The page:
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2.3: Define and Describe the Expanded Accounting Equation and Its Relationship to Analyzing Transactions

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    12041
  • Before we explore how to analyze transactions, we first need to understand what governs the way transactions are recorded.

    As you have learned, the accounting equation represents the idea that a company needs assets to operate, and there are two major sources that contribute to operations: liabilities and equity. The company borrows the funds, creating liabilities, or the company can take the funds provided by the profits generated in the current or past periods, creating retained earnings or some other form of stockholder’s equity. Recall the accounting equation’s basic form.

    Assets equal Liabilities plus Equity.

    Expanded Accounting Equation

    The expanded accounting equation breaks down the equity portion of the accounting equation into more detail. This expansion of the equity section allows a company to see the impact to equity from changes to revenues and expenses, and to owner investments and payouts. It is important to have more detail in this equity category to understand the effect on financial statements from period to period. For example, an increase to revenue can increase net income on the income statement, increase retained earnings on the statement of retained earnings, and change the distribution of stockholder’s equity on the balance sheet. This may be difficult to understand where these changes have occurred without revenue recognized individually in this expanded equation.

    The expanded accounting equation is shown here.

    A hierarchical group of boxes. The top box is labeled Equity. The next row connected by a line has two boxes, labeled left to right: Contributed Capital and Retained Earnings. There are three boxes below Contributed Capital, labeled left to right: Assets equal; Liabilities; plus Common Stock. Common Stock is connected to Contributed Capital by a line while Assets equal and Liabilities are not. There are three boxes below Retained Earnings connected by a line, labeled left to right: minus Dividend; plus Revenues; minus Expenses.
    Figure 3.3 Expanded Accounting Equation. (attribution: Copyright Rice University, OpenStax, under CC BY-NC-SA 4.0 license)

    Note that this expanded accounting equation breaks down Equity into four categories: common stock, dividends, revenues, and expenses. This considers each element of contributed capital and retained earnings individually to better illustrate each one’s impact on changes in equity.

    A business can now use this equation to analyze transactions in more detail. But first, it may help to examine the many accounts that can fall under each of the main categories of Assets, Liabilities, and Equity, in terms of their relationship to the expanded accounting equation. We can begin this discussion by looking at the chart of accounts.

    Chart of Accounts

    Recall that the basic components of even the simplest accounting system are accounts and a general ledger. Accounts shows all the changes made to assets, liabilities, and equity—the three main categories in the accounting equation. Each of these categories, in turn, includes many individual accounts, all of which a company maintains in its general ledger.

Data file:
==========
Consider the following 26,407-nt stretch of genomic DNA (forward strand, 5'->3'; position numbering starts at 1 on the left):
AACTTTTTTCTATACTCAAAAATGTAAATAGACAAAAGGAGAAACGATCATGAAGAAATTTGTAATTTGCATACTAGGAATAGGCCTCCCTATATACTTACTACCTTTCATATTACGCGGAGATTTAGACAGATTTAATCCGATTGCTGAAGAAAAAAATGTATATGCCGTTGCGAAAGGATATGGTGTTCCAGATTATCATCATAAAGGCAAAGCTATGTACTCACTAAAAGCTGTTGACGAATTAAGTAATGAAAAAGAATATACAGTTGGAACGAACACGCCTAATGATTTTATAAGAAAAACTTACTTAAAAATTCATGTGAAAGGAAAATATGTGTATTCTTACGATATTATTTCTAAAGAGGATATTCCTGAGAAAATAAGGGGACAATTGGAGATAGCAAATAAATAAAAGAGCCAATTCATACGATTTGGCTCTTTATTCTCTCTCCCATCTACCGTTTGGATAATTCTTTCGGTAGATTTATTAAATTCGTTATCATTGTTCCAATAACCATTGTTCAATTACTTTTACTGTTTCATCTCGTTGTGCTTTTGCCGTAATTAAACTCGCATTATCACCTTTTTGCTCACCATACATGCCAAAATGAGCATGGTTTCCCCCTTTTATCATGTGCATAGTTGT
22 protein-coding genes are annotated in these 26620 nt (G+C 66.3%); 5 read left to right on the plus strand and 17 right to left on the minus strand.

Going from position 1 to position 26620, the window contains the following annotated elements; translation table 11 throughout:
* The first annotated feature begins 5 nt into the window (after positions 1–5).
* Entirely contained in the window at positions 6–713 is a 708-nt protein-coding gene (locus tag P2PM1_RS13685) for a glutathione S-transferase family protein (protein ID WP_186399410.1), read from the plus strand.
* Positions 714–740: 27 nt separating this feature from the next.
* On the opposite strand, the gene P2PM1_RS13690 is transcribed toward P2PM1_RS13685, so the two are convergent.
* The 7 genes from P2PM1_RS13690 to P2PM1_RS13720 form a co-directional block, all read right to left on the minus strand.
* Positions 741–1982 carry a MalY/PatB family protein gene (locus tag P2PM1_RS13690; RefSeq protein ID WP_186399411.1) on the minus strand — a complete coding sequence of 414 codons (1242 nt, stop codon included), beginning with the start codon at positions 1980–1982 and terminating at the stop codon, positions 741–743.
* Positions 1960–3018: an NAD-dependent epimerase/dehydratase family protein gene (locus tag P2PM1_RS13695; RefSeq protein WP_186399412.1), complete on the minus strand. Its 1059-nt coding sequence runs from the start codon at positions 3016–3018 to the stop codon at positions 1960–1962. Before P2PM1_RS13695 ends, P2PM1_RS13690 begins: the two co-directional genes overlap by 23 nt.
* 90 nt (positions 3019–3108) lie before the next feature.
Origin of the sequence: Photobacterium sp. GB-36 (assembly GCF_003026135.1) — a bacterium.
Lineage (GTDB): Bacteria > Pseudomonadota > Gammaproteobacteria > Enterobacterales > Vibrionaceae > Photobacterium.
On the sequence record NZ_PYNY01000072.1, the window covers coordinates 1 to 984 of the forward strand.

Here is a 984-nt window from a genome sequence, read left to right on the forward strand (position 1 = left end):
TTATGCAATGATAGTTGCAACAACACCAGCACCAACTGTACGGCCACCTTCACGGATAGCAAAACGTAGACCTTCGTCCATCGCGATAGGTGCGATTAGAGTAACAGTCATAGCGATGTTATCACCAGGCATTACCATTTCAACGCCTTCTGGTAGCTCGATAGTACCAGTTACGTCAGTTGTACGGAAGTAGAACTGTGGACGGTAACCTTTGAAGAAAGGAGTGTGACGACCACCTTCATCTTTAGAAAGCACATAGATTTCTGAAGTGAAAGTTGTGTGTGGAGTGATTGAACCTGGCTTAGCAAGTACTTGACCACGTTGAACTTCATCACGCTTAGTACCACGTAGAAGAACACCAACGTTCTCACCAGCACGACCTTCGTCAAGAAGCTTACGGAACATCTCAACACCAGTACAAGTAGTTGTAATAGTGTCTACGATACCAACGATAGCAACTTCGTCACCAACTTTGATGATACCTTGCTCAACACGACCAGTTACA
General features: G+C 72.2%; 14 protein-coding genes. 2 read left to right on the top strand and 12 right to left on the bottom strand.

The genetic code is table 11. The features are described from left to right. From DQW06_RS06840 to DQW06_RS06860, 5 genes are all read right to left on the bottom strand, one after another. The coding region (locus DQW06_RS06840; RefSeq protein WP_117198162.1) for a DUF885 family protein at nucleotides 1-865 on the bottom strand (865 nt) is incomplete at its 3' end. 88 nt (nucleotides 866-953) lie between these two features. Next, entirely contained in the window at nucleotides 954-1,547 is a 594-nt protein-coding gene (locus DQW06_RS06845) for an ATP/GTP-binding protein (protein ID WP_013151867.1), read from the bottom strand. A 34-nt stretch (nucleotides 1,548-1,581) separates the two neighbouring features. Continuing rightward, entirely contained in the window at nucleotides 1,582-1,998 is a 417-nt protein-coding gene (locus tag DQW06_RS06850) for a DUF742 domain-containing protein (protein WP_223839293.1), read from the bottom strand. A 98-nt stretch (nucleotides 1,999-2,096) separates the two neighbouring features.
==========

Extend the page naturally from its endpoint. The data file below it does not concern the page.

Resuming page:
When a company first starts the analysis process, it will make a list of all the accounts used in day-to-day transactions. For example, a company may have accounts such as cash, accounts receivable, supplies, accounts payable, unearned revenues, common stock, dividends, revenues, and expenses. Each company will make a list that works for its business type, and the transactions it expects to engage in. The accounts may receive numbers using the system presented in Table 3.2.

    Account Numbering System

    Account category Assigned account number will start with Account numbers for a small company Account numbers for a large company
    Assets 1 100–199 1000–1999
    Liabilities 2 200–299 2000–2999
    Stockholders’ equity 3 300–399 3000–3999
    Revenues 4 400–499 4000–4999
    Expenses 5 500–599 5000–5999

    Table3.2

    We call this account numbering system a chart of accounts. The accounts are presented in the chart of accounts in the order in which they appear on the financial statements, beginning with the balance sheet accounts and then the income statement accounts. Additional numbers starting with six and continuing might be used in large merchandising and manufacturing companies. The information in the chart of accounts is the foundation of a well-organized accounting system.

    Breaking Down the Expanded Accounting Equation

    Refer to the expanded accounting equation (Figure 3.3). We begin with the left side of the equation, the assets, and work toward the right side of the equation to liabilities and equity.

    Assets and the Expanded Accounting Equation

    On the left side of the equation are assets. Assets are resources a company owns that have an economic value. Assets are represented on the balance sheet financial statement. Some common examples of assets are cash, accounts receivable, inventory, supplies, prepaid expenses, notes receivable, equipment, buildings, machinery, and land.

    Cash includes paper currency as well as coins, checks, bank accounts, and money orders. Anything that can be quickly liquidated into cash is considered cash. Cash activities are a large part of any business, and the flow of cash in and out of the company is reported on the statement of cash flows.